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CNS reports that holders of the special Term Limit Exemption Permit have several more months of sweating before their ultimate fate is revealed.

The T-LEP was introduced two years ago as a temporary measure to avoid an exodus of some 3,000 foreign workers whose tenure was due to end in 2011 as a result of the so- called “rollover” provision of the Immigration law (which limited tenure for most employees to…. you guessed it…. seven years).

As you might expect, the current administration has opted not to tackle the thorny issue ahead of the election due in May.  And who can blame them.  Rollover has always been a controversial issue with strongly held views among those both for and against.

So what does the future hold for beleaguered T-LEP holders?  My advice is not to worry… too much.  While I can’t personally see a new administration dealing with the issue before the first T-LEP’s expire later in the year, I can see a scenario where the government of the day simply punts again, extending the T-LEP for a period of time to create some additional breathing room while they ponder a proper resolution.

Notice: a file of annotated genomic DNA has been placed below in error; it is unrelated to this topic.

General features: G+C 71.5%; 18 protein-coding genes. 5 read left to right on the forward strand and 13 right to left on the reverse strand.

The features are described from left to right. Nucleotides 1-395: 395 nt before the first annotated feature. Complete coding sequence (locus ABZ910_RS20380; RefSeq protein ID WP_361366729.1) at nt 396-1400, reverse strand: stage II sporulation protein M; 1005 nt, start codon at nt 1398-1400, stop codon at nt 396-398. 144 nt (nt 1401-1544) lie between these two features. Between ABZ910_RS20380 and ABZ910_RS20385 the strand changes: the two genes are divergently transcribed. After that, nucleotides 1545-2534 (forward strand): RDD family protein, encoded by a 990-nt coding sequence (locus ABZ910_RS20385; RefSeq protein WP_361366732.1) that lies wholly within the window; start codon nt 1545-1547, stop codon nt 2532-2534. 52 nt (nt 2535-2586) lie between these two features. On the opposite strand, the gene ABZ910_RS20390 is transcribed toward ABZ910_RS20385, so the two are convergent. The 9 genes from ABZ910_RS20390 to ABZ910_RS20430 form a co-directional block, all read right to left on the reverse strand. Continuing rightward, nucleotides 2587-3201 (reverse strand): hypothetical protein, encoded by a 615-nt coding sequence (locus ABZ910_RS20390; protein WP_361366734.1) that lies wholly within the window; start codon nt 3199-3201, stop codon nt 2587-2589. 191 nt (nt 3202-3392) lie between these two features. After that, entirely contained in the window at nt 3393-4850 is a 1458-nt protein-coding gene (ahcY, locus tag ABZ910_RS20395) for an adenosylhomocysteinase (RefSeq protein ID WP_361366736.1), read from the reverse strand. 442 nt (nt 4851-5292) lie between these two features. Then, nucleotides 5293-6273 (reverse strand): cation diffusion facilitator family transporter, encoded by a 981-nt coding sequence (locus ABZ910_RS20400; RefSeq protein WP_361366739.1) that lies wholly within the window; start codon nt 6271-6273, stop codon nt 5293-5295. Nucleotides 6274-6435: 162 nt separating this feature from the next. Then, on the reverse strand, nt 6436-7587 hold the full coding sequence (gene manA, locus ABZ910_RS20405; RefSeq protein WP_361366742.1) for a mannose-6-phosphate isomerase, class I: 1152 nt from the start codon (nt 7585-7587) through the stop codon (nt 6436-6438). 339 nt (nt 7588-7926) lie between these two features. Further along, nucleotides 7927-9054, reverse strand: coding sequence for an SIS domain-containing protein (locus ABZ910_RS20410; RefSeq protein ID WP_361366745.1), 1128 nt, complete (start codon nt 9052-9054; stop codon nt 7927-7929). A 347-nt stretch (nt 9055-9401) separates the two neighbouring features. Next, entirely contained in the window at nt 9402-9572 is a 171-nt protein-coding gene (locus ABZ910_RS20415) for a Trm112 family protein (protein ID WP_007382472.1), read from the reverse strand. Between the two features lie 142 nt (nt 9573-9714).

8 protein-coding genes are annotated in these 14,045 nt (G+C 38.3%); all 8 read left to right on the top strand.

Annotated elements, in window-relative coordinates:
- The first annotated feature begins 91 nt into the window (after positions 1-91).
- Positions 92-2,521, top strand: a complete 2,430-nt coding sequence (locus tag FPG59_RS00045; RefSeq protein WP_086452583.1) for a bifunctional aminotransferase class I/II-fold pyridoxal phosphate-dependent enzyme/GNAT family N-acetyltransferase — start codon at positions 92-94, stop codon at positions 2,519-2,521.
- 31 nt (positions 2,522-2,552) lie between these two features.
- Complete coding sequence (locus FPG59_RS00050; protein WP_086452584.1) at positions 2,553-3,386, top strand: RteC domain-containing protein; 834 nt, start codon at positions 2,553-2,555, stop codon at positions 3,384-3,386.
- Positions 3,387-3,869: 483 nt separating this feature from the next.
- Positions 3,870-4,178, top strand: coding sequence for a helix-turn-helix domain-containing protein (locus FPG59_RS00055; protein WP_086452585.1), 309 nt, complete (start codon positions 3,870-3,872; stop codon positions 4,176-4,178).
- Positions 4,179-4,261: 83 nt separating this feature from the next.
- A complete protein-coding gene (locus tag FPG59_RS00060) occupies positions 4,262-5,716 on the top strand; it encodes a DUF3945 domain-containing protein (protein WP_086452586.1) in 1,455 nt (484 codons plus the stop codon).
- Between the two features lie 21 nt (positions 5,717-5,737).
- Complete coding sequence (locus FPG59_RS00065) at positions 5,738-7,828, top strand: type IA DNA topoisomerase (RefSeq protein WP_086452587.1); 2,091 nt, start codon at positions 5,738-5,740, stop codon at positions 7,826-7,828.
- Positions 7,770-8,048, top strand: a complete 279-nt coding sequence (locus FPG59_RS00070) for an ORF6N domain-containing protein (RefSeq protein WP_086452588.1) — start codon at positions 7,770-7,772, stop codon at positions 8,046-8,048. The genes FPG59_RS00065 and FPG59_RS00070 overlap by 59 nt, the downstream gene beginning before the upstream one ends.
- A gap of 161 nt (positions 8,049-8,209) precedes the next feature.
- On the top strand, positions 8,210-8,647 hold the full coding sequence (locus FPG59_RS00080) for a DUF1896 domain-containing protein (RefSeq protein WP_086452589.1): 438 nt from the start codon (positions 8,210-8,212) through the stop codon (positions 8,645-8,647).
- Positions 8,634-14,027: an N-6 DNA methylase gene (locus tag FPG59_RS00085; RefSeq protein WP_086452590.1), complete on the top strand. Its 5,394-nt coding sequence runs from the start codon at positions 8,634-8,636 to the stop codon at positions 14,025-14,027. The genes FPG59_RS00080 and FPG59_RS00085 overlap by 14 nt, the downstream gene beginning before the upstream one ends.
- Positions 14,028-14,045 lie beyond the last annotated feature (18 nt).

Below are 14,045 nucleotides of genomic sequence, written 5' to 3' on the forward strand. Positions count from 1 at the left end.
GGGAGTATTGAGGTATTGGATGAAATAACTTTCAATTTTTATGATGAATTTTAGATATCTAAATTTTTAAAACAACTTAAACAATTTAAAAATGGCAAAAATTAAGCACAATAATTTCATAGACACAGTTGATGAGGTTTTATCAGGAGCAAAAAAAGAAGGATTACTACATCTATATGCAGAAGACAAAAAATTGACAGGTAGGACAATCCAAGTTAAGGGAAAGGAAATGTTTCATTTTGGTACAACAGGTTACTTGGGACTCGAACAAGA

The main concern for policy-makers would be the possibility of T-LEP holders passing the significant ten-year-residency mark which legal experts have pointed to as the milestone after which a person may acquire a natural right to security of tenure as a matter of international human rights law.  Hence my suspicion that any further extension may be limited to six months.

The law states that a period on a T-LEP permit does not count towards an expatriate’s eight-year “residency clock”.  In other words someone having resided in Cayman for seven years on regular work permits and two years on a T-LEP would only have acquired seven years of residency, with a further year required on a regular work permit before they would qualify to apply for permanent residence.  So another six months would be neither here nor there.

Either way, since I don’t believe it likely that a newly elected government would initiate a crisis in the private sector (by allowing the T-LEP provisions to lapse without having implemented an alternative solution that avoided the inevitable exodus) I would be inclined not to fret.

Having said that, in my experience, it is the uncertainty that is so disquieting to those affected.  Unfortunately, what has now become clear is that the only way for a T-LEP holder to resolve the uncertainty before June (earliest) is to leave of his or her own volition.  Hang tight is my advice.


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